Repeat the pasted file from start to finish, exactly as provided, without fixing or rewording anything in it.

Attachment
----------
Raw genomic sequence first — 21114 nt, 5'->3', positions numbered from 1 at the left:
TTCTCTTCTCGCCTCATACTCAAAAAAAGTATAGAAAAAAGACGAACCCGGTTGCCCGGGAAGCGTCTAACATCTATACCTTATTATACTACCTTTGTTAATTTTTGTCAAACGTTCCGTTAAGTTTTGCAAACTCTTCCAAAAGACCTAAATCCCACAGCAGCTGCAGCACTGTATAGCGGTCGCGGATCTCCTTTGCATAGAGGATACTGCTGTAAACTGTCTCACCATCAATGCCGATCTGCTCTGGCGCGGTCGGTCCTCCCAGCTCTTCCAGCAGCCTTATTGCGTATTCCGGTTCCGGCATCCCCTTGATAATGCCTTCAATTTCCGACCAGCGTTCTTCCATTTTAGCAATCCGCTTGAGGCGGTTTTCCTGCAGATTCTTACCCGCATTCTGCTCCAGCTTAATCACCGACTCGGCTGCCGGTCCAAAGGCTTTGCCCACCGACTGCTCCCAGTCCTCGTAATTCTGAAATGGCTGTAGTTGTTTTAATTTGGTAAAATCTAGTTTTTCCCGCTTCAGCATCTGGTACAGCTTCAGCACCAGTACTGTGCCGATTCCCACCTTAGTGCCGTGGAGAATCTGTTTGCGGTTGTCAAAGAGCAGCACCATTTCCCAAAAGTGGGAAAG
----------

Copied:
Raw genomic sequence first — 21114 nt, 5'->3', positions numbered from 1 at the left:
TTCTCTTCTCGCCTCATACTCAAAAAAAGTATAGAAAAAAGACGAACCCGGTTGCCCGGGAAGCGTCTAACATCTATACCTTATTATACTACCTTTGTTAATTTTTGTCAAACGTTCCGTTAAGTTTTGCAAACTCTTCCAAAAGACCTAAATCCCACAGCAGCTGCAGCACTGTATAGCGGTCGCGGATCTCCTTTGCATAGAGGATACTGCTGTAAACTGTCTCACCATCAATGCCGATCTGCTCTGGCGCGGTCGGTCCTCCCAGCTCTTCCAGCAGCCTTATTGCGTATTCCGGTTCCGGCATCCCCTTGATAATGCCTTCAATTTCCGACCAGCGTTCTTCCATTTTAGCAATCCGCTTGAGGCGGTTTTCCTGCAGATTCTTACCCGCATTCTGCTCCAGCTTAATCACCGACTCGGCTGCCGGTCCAAAGGCTTTGCCCACCGACTGCTCCCAGTCCTCGTAATTCTGAAATGGCTGTAGTTGTTTTAATTTGGTAAAATCTAGTTTTTCCCGCTTCAGCATCTGGTACAGCTTCAGCACCAGTACTGTGCCGATTCCCACCTTAGTGCCGTGGAGAATCTGTTTGCGGTTGTCAAAGAGCAGCACCATTTCCCAAAAGTGGGAAAG